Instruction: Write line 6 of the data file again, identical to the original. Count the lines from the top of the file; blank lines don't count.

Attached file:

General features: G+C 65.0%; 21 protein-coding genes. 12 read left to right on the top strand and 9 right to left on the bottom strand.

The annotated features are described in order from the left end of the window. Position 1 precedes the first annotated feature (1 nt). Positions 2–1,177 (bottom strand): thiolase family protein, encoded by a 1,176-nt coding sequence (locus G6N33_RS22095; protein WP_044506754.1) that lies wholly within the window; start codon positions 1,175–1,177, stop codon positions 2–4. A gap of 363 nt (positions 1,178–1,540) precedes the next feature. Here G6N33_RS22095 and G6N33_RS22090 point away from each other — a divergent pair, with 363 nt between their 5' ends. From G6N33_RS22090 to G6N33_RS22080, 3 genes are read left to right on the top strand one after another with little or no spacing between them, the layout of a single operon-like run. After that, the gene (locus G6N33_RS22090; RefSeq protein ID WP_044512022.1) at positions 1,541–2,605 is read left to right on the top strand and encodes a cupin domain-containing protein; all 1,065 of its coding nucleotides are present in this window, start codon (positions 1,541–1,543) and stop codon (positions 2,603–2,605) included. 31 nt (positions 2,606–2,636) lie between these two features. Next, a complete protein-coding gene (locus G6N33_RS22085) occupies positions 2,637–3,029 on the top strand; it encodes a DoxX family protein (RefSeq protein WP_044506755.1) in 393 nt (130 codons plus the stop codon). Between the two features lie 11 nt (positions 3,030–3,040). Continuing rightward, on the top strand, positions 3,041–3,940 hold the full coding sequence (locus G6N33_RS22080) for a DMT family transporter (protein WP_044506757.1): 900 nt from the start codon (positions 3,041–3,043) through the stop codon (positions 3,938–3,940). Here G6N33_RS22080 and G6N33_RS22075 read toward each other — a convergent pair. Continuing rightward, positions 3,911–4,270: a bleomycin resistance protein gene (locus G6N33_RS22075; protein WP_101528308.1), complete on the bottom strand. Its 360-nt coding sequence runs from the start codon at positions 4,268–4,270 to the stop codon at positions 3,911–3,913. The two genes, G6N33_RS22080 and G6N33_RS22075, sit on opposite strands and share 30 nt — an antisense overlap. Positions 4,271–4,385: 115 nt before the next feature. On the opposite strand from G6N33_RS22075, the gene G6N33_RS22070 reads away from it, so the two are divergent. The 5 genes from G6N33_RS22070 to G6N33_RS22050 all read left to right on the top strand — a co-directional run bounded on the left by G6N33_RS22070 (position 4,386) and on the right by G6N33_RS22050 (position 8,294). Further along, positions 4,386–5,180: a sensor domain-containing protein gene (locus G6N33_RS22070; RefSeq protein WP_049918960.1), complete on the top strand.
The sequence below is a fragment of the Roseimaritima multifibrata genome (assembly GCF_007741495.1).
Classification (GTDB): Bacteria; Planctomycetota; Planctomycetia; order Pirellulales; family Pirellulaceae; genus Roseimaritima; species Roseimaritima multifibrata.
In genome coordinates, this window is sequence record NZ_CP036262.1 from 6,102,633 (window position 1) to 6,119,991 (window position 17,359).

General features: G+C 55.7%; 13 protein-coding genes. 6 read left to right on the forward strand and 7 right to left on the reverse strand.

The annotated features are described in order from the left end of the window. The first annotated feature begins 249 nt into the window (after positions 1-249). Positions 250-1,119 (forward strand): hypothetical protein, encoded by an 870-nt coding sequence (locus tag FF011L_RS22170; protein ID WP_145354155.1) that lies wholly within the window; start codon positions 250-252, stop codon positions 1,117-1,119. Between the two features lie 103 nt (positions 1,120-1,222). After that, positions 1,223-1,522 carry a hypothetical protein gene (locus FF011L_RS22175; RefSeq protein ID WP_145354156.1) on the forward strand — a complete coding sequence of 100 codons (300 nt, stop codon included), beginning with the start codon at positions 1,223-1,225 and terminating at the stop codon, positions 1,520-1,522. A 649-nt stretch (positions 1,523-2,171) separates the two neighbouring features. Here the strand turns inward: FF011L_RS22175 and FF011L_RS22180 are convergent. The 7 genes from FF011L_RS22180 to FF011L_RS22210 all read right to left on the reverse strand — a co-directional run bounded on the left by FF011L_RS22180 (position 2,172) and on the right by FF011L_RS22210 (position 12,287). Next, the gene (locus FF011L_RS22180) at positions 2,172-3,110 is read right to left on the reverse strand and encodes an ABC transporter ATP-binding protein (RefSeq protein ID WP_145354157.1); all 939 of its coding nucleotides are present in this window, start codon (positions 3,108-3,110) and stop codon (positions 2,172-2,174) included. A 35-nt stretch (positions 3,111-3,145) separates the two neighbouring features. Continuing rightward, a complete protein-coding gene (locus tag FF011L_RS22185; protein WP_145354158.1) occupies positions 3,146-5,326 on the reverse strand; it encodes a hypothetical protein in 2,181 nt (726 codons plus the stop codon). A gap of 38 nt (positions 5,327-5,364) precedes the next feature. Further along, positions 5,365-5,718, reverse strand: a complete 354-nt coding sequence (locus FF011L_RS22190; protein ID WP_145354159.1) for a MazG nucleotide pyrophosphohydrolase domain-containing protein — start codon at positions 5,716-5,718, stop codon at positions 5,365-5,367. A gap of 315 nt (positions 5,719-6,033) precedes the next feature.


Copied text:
General features: G+C 55.7%; 13 protein-coding genes. 6 read left to right on the forward strand and 7 right to left on the reverse strand.